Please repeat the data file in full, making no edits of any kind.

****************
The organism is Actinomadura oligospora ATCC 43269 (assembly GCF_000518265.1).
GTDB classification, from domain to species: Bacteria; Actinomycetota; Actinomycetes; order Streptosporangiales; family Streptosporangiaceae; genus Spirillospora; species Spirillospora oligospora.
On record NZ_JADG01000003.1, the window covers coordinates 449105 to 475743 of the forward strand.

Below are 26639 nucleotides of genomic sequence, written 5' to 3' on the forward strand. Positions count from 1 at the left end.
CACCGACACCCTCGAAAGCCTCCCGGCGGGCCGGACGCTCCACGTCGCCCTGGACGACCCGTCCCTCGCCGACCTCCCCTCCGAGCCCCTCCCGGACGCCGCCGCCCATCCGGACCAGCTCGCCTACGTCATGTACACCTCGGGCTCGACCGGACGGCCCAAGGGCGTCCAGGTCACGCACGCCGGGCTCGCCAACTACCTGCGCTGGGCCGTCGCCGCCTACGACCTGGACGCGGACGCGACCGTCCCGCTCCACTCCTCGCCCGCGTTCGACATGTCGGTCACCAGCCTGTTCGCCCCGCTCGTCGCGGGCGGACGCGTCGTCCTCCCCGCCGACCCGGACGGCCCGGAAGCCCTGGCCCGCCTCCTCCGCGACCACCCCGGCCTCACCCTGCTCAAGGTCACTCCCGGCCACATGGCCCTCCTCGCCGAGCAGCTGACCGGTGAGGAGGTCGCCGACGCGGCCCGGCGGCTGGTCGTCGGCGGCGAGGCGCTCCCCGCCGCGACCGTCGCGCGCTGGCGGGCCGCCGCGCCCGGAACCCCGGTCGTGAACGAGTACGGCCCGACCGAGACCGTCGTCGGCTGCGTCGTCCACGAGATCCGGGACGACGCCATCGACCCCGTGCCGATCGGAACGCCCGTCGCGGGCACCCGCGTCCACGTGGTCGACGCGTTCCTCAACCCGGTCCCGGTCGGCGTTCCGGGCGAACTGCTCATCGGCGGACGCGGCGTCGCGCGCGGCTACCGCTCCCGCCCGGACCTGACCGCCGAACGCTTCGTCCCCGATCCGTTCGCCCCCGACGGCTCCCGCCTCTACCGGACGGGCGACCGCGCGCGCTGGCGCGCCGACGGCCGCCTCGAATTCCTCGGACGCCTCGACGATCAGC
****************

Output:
The organism is Actinomadura oligospora ATCC 43269 (assembly GCF_000518265.1).
GTDB classification, from domain to species: Bacteria; Actinomycetota; Actinomycetes; order Streptosporangiales; family Streptosporangiaceae; genus Spirillospora; species Spirillospora oligospora.
On record NZ_JADG01000003.1, the window covers coordinates 449105 to 475743 of the forward strand.

Below are 26639 nucleotides of genomic sequence, written 5' to 3' on the forward strand. Positions count from 1 at the left end.
CACCGACACCCTCGAAAGCCTCCCGGCGGGCCGGACGCTCCACGTCGCCCTGGACGACCCGTCCCTCGCCGACCTCCCCTCCGAGCCCCTCCCGGACGCCGCCGCCCATCCGGACCAGCTCGCCTACGTCATGTACACCTCGGGCTCGACCGGACGGCCCAAGGGCGTCCAGGTCACGCACGCCGGGCTCGCCAACTACCTGCGCTGGGCCGTCGCCGCCTACGACCTGGACGCGGACGCGACCGTCCCGCTCCACTCCTCGCCCGCGTTCGACATGTCGGTCACCAGCCTGTTCGCCCCGCTCGTCGCGGGCGGACGCGTCGTCCTCCCCGCCGACCCGGACGGCCCGGAAGCCCTGGCCCGCCTCCTCCGCGACCACCCCGGCCTCACCCTGCTCAAGGTCACTCCCGGCCACATGGCCCTCCTCGCCGAGCAGCTGACCGGTGAGGAGGTCGCCGACGCGGCCCGGCGGCTGGTCGTCGGCGGCGAGGCGCTCCCCGCCGCGACCGTCGCGCGCTGGCGGGCCGCCGCGCCCGGAACCCCGGTCGTGAACGAGTACGGCCCGACCGAGACCGTCGTCGGCTGCGTCGTCCACGAGATCCGGGACGACGCCATCGACCCCGTGCCGATCGGAACGCCCGTCGCGGGCACCCGCGTCCACGTGGTCGACGCGTTCCTCAACCCGGTCCCGGTCGGCGTTCCGGGCGAACTGCTCATCGGCGGACGCGGCGTCGCGCGCGGCTACCGCTCCCGCCCGGACCTGACCGCCGAACGCTTCGTCCCCGATCCGTTCGCCCCCGACGGCTCCCGCCTCTACCGGACGGGCGACCGCGCGCGCTGGCGCGCCGACGGCCGCCTCGAATTCCTCGGACGCCTCGACGATCAGC